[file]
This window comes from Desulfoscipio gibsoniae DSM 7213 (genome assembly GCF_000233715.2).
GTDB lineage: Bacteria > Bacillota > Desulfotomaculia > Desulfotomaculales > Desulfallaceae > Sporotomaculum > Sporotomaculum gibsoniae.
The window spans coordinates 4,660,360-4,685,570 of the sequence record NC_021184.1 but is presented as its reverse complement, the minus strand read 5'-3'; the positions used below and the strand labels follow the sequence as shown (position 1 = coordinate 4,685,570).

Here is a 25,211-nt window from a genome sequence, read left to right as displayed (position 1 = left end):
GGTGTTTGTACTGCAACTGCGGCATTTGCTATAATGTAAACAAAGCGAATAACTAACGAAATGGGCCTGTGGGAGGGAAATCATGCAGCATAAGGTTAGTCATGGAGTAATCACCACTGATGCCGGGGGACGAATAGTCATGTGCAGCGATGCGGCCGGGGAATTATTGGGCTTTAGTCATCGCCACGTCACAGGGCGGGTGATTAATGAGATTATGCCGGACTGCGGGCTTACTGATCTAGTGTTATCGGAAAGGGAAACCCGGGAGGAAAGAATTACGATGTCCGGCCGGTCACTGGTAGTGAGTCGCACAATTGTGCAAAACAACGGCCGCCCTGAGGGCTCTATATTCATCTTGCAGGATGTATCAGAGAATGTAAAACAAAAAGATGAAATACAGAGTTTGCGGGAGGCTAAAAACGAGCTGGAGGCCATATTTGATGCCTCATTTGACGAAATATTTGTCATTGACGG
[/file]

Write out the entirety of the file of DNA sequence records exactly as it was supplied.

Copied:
This window comes from Desulfoscipio gibsoniae DSM 7213 (genome assembly GCF_000233715.2).
GTDB lineage: Bacteria > Bacillota > Desulfotomaculia > Desulfotomaculales > Desulfallaceae > Sporotomaculum > Sporotomaculum gibsoniae.
The window spans coordinates 4,660,360-4,685,570 of the sequence record NC_021184.1 but is presented as its reverse complement, the minus strand read 5'-3'; the positions used below and the strand labels follow the sequence as shown (position 1 = coordinate 4,685,570).

Here is a 25,211-nt window from a genome sequence, read left to right as displayed (position 1 = left end):
GGTGTTTGTACTGCAACTGCGGCATTTGCTATAATGTAAACAAAGCGAATAACTAACGAAATGGGCCTGTGGGAGGGAAATCATGCAGCATAAGGTTAGTCATGGAGTAATCACCACTGATGCCGGGGGACGAATAGTCATGTGCAGCGATGCGGCCGGGGAATTATTGGGCTTTAGTCATCGCCACGTCACAGGGCGGGTGATTAATGAGATTATGCCGGACTGCGGGCTTACTGATCTAGTGTTATCGGAAAGGGAAACCCGGGAGGAAAGAATTACGATGTCCGGCCGGTCACTGGTAGTGAGTCGCACAATTGTGCAAAACAACGGCCGCCCTGAGGGCTCTATATTCATCTTGCAGGATGTATCAGAGAATGTAAAACAAAAAGATGAAATACAGAGTTTGCGGGAGGCTAAAAACGAGCTGGAGGCCATATTTGATGCCTCATTTGACGAAATATTTGTCATTGACGG